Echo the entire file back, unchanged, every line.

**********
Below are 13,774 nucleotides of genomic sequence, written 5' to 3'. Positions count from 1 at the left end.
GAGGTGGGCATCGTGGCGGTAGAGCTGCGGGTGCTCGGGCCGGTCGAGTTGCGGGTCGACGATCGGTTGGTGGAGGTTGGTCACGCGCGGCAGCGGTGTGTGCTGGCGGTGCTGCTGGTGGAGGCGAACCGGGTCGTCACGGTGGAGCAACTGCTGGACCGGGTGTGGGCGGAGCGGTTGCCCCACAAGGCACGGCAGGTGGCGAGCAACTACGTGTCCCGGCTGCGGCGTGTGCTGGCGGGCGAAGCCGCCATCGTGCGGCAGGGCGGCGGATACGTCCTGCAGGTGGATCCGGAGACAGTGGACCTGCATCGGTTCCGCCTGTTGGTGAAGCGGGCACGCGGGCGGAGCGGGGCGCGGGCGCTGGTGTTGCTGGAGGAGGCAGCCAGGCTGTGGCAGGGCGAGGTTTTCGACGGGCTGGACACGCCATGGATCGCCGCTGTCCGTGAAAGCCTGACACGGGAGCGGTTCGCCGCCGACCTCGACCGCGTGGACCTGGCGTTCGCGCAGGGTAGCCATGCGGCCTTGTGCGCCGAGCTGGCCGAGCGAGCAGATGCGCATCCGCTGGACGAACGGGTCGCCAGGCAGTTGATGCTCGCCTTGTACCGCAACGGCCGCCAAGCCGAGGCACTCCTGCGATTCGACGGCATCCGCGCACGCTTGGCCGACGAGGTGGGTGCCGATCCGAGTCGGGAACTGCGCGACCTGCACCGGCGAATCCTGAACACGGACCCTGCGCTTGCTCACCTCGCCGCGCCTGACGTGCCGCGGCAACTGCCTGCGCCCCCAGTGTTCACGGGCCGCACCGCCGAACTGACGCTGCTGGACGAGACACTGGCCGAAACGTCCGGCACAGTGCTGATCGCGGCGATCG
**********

Below are 13,774 nucleotides of genomic sequence, written 5' to 3'. Positions count from 1 at the left end.
GAGGTGGGCATCGTGGCGGTAGAGCTGCGGGTGCTCGGGCCGGTCGAGTTGCGGGTCGACGATCGGTTGGTGGAGGTTGGTCACGCGCGGCAGCGGTGTGTGCTGGCGGTGCTGCTGGTGGAGGCGAACCGGGTCGTCACGGTGGAGCAACTGCTGGACCGGGTGTGGGCGGAGCGGTTGCCCCACAAGGCACGGCAGGTGGCGAGCAACTACGTGTCCCGGCTGCGGCGTGTGCTGGCGGGCGAAGCCGCCATCGTGCGGCAGGGCGGCGGATACGTCCTGCAGGTGGATCCGGAGACAGTGGACCTGCATCGGTTCCGCCTGTTGGTGAAGCGGGCACGCGGGCGGAGCGGGGCGCGGGCGCTGGTGTTGCTGGAGGAGGCAGCCAGGCTGTGGCAGGGCGAGGTTTTCGACGGGCTGGACACGCCATGGATCGCCGCTGTCCGTGAAAGCCTGACACGGGAGCGGTTCGCCGCCGACCTCGACCGCGTGGACCTGGCGTTCGCGCAGGGTAGCCATGCGGCCTTGTGCGCCGAGCTGGCCGAGCGAGCAGATGCGCATCCGCTGGACGAACGGGTCGCCAGGCAGTTGATGCTCGCCTTGTACCGCAACGGCCGCCAAGCCGAGGCACTCCTGCGATTCGACGGCATCCGCGCACGCTTGGCCGACGAGGTGGGTGCCGATCCGAGTCGGGAACTGCGCGACCTGCACCGGCGAATCCTGAACACGGACCCTGCGCTTGCTCACCTCGCCGCGCCTGACGTGCCGCGGCAACTGCCTGCGCCCCCAGTGTTCACGGGCCGCACCGCCGAACTGACGCTGCTGGACGAGACACTGGCCGAAACGTCCGGCACAGTGCTGATCGCGGCGATCG